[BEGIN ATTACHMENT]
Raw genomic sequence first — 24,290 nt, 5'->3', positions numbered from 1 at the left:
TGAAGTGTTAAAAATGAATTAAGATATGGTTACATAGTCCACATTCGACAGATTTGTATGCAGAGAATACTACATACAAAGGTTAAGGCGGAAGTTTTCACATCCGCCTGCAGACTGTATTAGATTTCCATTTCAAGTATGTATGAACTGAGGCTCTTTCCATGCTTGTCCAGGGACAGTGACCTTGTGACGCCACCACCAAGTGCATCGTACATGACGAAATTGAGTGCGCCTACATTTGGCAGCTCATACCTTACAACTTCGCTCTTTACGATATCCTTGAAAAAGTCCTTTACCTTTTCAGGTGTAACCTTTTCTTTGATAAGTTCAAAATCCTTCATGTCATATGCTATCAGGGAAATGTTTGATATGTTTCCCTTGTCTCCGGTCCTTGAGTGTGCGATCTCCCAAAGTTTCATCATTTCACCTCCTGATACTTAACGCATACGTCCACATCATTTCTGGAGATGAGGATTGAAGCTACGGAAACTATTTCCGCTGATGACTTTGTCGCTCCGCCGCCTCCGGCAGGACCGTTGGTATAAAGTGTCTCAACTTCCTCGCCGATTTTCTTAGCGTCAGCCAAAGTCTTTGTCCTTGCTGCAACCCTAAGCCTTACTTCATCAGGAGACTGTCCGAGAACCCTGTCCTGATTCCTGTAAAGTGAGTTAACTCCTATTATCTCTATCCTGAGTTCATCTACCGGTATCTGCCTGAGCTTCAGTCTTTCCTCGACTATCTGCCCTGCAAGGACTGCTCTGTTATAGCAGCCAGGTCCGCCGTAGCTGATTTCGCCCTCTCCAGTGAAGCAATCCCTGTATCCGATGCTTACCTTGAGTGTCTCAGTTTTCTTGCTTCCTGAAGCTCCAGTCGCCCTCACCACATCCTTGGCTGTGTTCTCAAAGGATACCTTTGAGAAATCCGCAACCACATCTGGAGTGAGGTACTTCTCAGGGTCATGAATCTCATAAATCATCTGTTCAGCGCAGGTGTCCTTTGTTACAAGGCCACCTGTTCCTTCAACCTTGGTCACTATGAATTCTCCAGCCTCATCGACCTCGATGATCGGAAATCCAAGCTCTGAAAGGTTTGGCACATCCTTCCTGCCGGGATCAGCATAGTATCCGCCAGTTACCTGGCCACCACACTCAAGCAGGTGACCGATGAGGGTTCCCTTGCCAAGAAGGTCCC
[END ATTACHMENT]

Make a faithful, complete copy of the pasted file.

Raw genomic sequence first — 24,290 nt, 5'->3', positions numbered from 1 at the left:
TGAAGTGTTAAAAATGAATTAAGATATGGTTACATAGTCCACATTCGACAGATTTGTATGCAGAGAATACTACATACAAAGGTTAAGGCGGAAGTTTTCACATCCGCCTGCAGACTGTATTAGATTTCCATTTCAAGTATGTATGAACTGAGGCTCTTTCCATGCTTGTCCAGGGACAGTGACCTTGTGACGCCACCACCAAGTGCATCGTACATGACGAAATTGAGTGCGCCTACATTTGGCAGCTCATACCTTACAACTTCGCTCTTTACGATATCCTTGAAAAAGTCCTTTACCTTTTCAGGTGTAACCTTTTCTTTGATAAGTTCAAAATCCTTCATGTCATATGCTATCAGGGAAATGTTTGATATGTTTCCCTTGTCTCCGGTCCTTGAGTGTGCGATCTCCCAAAGTTTCATCATTTCACCTCCTGATACTTAACGCATACGTCCACATCATTTCTGGAGATGAGGATTGAAGCTACGGAAACTATTTCCGCTGATGACTTTGTCGCTCCGCCGCCTCCGGCAGGACCGTTGGTATAAAGTGTCTCAACTTCCTCGCCGATTTTCTTAGCGTCAGCCAAAGTCTTTGTCCTTGCTGCAACCCTAAGCCTTACTTCATCAGGAGACTGTCCGAGAACCCTGTCCTGATTCCTGTAAAGTGAGTTAACTCCTATTATCTCTATCCTGAGTTCATCTACCGGTATCTGCCTGAGCTTCAGTCTTTCCTCGACTATCTGCCCTGCAAGGACTGCTCTGTTATAGCAGCCAGGTCCGCCGTAGCTGATTTCGCCCTCTCCAGTGAAGCAATCCCTGTATCCGATGCTTACCTTGAGTGTCTCAGTTTTCTTGCTTCCTGAAGCTCCAGTCGCCCTCACCACATCCTTGGCTGTGTTCTCAAAGGATACCTTTGAGAAATCCGCAACCACATCTGGAGTGAGGTACTTCTCAGGGTCATGAATCTCATAAATCATCTGTTCAGCGCAGGTGTCCTTTGTTACAAGGCCACCTGTTCCTTCAACCTTGGTCACTATGAATTCTCCAGCCTCATCGACCTCGATGATCGGAAATCCAAGCTCTGAAAGGTTTGGCACATCCTTCCTGCCGGGATCAGCATAGTATCCGCCAGTTACCTGGCCACCACACTCAAGCAGGTGACCGATGAGGGTTCCCTTGCCAAGAAGGTCCC